B: Fiberglass is much more affordable. It has been around for a long long time and is pretty much the main source of insulation. And then with the spray foam, the benefits of the spray foam is a higher R value per inch and it is an air barrier, so it completely seals all the walls and ceilings.

Me: In terms of me wanting to make the house as green as possible, are either of those options on the greener side of things?

B: I would definitely say the fiberglass, as it is what it says it is, glass. I want to say it is made of 80% recyclable material. With the spray foam…I wouldn’t say it is…it’s still chemicals. Any kind of foam is going to be a 2-part system. You have an A and a B, you mix it together and it makes foam. It is in pretty much everything, like mattresses, this one just has a different texture to it.

Me: we have a 4-year-old so we want to make everything as safe as possible in the house and when I’ve been researching insulation I’ve been reading some alarming things about off-gassing and things like that in relation to those products. So do you offer anything that is greener than those two options?

B: Not really. A greener product than those two would be, what’s it called…we call it blue jean material, it’s made out of blue jeans.

Me: What literally blue jeans?

B: Yes. They tell me it mainly comes from prisons and prisoners. They take them and shred them up and make insulation out of that.

Me: Ok, well I have never heard of that. Is that really eco-friendly and something you could offer?

B: If it’s a small project I can definitely bid it, but if it’s to large then it’s too much to handle. We just don’t do enough to get better pricing. The other insulation comes at a much better price.

Me: Another thing that keeps cropping up when I tap things like green insulation into Google, I keep seeing some really cool stuff about wool products. That they really manage moisture, sound, they have higher R values and they absorb these harmful chemicals that I am worried about. Do you offer any wool products?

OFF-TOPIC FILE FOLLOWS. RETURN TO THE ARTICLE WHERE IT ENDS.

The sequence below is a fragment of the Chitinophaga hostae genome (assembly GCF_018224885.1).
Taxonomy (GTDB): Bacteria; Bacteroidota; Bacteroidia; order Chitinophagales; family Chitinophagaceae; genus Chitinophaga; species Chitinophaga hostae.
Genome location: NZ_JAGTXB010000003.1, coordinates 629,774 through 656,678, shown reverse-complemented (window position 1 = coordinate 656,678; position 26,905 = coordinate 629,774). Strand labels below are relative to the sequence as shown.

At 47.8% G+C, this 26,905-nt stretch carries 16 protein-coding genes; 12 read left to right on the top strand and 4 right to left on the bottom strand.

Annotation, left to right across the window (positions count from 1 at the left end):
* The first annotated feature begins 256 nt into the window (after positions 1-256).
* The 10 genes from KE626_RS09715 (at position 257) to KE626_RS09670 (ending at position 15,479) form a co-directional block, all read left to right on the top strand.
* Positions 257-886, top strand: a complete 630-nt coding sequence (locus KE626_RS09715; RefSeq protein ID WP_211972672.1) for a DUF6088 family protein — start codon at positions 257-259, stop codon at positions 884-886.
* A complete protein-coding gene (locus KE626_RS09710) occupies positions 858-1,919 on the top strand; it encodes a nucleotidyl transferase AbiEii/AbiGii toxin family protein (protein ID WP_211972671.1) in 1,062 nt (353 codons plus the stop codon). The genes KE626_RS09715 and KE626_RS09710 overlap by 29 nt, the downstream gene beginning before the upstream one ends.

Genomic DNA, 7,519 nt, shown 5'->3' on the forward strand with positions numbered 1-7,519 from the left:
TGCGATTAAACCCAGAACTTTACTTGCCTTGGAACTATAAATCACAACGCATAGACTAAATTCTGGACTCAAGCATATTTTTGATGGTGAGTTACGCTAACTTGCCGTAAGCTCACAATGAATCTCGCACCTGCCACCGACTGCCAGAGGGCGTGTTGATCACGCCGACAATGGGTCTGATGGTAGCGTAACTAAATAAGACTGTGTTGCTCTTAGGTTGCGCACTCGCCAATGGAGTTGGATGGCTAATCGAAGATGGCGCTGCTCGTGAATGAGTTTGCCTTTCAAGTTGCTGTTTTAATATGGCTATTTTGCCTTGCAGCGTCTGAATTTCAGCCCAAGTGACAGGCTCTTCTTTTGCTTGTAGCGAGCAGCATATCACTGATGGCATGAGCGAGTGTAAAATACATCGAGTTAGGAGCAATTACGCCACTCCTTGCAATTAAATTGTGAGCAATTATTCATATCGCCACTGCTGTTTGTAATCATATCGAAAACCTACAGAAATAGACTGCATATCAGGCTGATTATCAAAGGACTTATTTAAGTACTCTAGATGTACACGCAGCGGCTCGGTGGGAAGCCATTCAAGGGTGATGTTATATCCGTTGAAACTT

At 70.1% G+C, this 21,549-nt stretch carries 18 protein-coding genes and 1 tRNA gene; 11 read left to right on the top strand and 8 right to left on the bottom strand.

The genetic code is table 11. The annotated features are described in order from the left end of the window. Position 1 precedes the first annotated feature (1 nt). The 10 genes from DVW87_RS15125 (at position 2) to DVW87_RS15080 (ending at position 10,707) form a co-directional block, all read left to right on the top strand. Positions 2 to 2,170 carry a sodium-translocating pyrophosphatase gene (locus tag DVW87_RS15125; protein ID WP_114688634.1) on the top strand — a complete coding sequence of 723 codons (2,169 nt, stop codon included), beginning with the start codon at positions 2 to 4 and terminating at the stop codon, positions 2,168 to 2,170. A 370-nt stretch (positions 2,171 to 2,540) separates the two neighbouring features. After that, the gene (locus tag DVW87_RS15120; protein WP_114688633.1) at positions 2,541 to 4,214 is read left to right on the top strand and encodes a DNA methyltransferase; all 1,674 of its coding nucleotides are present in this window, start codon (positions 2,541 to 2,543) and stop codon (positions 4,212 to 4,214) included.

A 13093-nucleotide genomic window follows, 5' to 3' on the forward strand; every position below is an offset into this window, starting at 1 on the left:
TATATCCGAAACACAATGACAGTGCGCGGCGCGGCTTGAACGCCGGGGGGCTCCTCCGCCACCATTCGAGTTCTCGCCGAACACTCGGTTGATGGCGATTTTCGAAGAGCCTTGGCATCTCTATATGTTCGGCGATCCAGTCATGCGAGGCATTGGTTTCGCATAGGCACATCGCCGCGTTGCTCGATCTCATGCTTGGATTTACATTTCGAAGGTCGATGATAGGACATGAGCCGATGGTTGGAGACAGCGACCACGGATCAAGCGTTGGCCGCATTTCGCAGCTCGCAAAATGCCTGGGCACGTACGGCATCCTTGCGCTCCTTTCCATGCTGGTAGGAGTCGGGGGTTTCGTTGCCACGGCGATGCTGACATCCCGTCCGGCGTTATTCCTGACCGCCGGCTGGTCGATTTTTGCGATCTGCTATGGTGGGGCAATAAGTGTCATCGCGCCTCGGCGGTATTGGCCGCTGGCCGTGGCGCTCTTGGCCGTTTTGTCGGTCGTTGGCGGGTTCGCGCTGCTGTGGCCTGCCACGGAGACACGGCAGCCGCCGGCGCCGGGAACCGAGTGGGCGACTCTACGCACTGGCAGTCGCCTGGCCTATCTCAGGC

B: What like mineral wool?

Me: The main one I saw was a really cool place in I think in Sparks, called Havelock Wool, that have this wool product. Have you heard of that?

B: You know there is mineral wool, which is used quite often for sound purposes. It’s made out of lava rock. We do carry that and we do get requests for it, it is really good for sound. But I have been hearing that there is actually wool, like the animal.

Me: Yes, that is exactly what I am talking about. This stuff I have been reading about is really awesome and made out of sheep wool. Apparently it is incredibly green, it absorbs more moisture, sound and it doesn’t burn…is that anything you have ever dealt with?

B: No, we have not dealt with it. I have had a few requests and I did have someone come by and give us an example, but it is something we have not done.

Me: Would you be open to installing it if I could get hold of it?

B: Yeh, if you can get hold of it, I could get some guys to install it, sure.

 

We have massively upped our marketing game and see a direct effect. It will take time for those efforts to trickle down to sales folks at the installer level. For your own well-being, be vigilant, ask questions and make informed decisions. If we can help, by all means give us a ring any time.

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It is our goal to produce a truly superior building product with unrivaled integrity. We work exclusively with those who appreciate alternative building products and a healthier, more sustainable ecosystem. We are actively building consumer awareness concerning conventional toxic building materials.